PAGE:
AUBURN — For the first time in years, the proposed Auburn school budget would put five more teachers in classrooms and reduce some class sizes at four schools.

Superintendent Katy Grondin’s spending plan is $44.1 million, up 5.6 percent from this year’s $41.7 million.

Taxpayers would be assessed 2.6 percent more than this fiscal year, which ends June 30. A property valued at $150,000 would see a $34.50 tax increase.

Most of the budget increase will be covered by the state, which is giving Auburn $2.1 million more than last year.

The budget includes more for supplies at all Auburn schools, four new buses, staff raises and higher health care costs. Higher salary and benefit costs, projected to rise $1.3 million, is the biggest increase in the budget.

If the public supports the budget, “we’d be able to address class size issues, improve the math department at Edward Little, maintain programs and help our bus fleet while having a reasonable impact on taxpayers,” Grondin said.


The budget would allow “us to address things we know have been there. It’s not meeting all the needs, but it’s a step in the right direction,” Grondin said. “I’m pleased that we’re only up 2.6 percent locally and able to address some high needs,” she said. Hiring teachers “is exciting,” she said. “Addressing class sizes comes up every year.”

Auburn’s student population has increased by 22 in the past year.

The five new teachers would be at Sherwood, Park Avenue and Fairview elementary schools, Auburn Middle School and Edward Little High School.

At the three elementary schools the teachers would reduce the class sizes of students in grades five or six from 21 to 20, Grondin said.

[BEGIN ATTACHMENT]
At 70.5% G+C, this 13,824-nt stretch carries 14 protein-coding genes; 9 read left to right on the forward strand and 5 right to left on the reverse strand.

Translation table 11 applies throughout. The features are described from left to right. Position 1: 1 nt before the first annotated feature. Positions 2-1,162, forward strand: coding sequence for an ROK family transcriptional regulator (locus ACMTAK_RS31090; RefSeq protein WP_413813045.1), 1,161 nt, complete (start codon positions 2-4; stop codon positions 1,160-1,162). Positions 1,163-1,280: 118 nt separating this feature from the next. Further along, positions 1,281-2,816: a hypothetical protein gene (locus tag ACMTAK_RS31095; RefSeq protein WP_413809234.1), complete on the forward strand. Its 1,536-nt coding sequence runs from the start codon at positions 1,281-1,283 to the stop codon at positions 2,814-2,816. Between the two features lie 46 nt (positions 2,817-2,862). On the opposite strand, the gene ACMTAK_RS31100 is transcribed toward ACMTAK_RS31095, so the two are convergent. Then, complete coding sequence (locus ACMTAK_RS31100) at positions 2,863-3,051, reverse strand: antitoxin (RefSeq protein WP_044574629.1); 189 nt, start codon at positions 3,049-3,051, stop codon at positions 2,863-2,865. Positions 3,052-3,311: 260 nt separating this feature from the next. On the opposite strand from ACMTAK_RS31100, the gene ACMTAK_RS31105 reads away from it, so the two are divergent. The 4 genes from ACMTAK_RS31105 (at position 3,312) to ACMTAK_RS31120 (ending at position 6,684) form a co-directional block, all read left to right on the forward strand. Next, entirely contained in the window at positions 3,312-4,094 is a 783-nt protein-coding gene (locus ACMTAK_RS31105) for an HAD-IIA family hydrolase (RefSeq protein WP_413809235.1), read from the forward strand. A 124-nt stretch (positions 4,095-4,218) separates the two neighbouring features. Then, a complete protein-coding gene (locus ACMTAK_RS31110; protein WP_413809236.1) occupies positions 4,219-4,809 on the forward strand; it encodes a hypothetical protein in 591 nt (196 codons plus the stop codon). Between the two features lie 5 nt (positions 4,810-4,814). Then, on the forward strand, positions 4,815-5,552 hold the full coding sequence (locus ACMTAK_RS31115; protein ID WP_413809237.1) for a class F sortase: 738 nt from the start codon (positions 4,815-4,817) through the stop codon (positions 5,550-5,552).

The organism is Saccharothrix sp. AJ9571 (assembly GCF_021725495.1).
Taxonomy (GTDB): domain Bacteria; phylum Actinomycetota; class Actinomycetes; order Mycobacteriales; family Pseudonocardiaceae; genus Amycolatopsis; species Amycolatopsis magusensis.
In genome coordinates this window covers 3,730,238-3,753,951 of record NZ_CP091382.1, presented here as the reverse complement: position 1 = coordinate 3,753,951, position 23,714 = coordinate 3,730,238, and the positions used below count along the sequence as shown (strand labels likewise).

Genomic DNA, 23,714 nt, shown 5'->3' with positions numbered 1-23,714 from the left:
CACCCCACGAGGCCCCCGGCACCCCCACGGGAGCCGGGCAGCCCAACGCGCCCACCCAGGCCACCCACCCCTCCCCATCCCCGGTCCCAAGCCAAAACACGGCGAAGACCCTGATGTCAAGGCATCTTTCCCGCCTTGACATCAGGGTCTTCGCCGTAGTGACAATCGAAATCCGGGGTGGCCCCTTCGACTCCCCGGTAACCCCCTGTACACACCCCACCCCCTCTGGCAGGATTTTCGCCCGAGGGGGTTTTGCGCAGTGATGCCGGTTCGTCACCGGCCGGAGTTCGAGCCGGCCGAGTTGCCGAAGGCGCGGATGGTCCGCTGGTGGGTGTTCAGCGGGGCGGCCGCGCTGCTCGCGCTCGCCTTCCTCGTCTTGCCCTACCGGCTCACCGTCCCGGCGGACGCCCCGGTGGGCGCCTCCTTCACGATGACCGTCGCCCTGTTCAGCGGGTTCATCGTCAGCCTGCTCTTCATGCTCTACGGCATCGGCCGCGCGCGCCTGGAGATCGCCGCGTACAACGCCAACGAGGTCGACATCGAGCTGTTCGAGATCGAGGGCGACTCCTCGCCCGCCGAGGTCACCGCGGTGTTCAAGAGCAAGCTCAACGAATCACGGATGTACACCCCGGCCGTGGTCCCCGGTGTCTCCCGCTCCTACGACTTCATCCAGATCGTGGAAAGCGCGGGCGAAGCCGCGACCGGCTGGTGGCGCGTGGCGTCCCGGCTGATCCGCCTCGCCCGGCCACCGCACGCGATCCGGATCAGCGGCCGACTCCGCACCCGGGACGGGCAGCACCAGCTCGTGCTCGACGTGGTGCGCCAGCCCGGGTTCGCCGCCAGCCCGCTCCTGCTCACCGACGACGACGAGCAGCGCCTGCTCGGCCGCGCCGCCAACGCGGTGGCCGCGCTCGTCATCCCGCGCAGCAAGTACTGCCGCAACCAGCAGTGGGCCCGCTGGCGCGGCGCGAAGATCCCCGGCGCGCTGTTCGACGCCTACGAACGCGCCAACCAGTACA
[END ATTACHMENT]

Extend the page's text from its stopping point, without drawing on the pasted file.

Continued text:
At the middle school, seventh- and eighth-grade students and teachers are divided into six teams. Five of the six teams have four teachers, one team has three. The new teacher would join the team with three, Grondin said.

At Edward Little High School, a new math teacher would improve math programs “as we raise the bar having our kids have higher math opportunities and different pathways,” Grondin said. “This will help address that.”


Also in the budget is money for four positions paid with federal money or grants that have run out or aren’t keeping pace. Those are two Title I teachers, a Washburn pre-kindergarten teacher and educational technician.

Jennifer Corey, who is head of the local teachers union, said she supports the budget because it will help teachers help students.

“Adding more teachers is excellent for students,” Corey said. “Reduced class sizes and more individualized attention are significant components for student progress.”

The budget would also add four new buses, Grondin said, making up for years when no buses were purchased or when only one new bus was added. Ideally two buses should be replaced each year, Grondin said.

When Auburn’s bus service was contracted to private companies the past few years, maintenance wasn’t provided the same way as the School Department, Grondin said. The state recognizes that Auburn needs to improve its bus fleet and will reimburse the district for the buses next year, she said.

The budget also gives more money to schools for books and supplies, including $15,319 more at East Auburn, $27,141 more at Edward Little, $6,490 more at Park Avenue and $6,555 more at Franklin.


The public hearing on the budget will be March 28 at Auburn Hall.

The public will vote on it June 12.

Auburn Superintendent Katy Grondin has proposed a $44 million school budget that will decrease class sizes in several schools. The budget would require a 2.64 percent increase in property taxes. (Sun Journal file photo)

Auburn School budget: $44.1 million, up 5.6 percent.

State money for Auburn schools: $24.4 million, up 9.5 percent.

Local taxes required: $18.3 million — a 2.6 percent increase. Impact on $150,000 property, $34.50 more.


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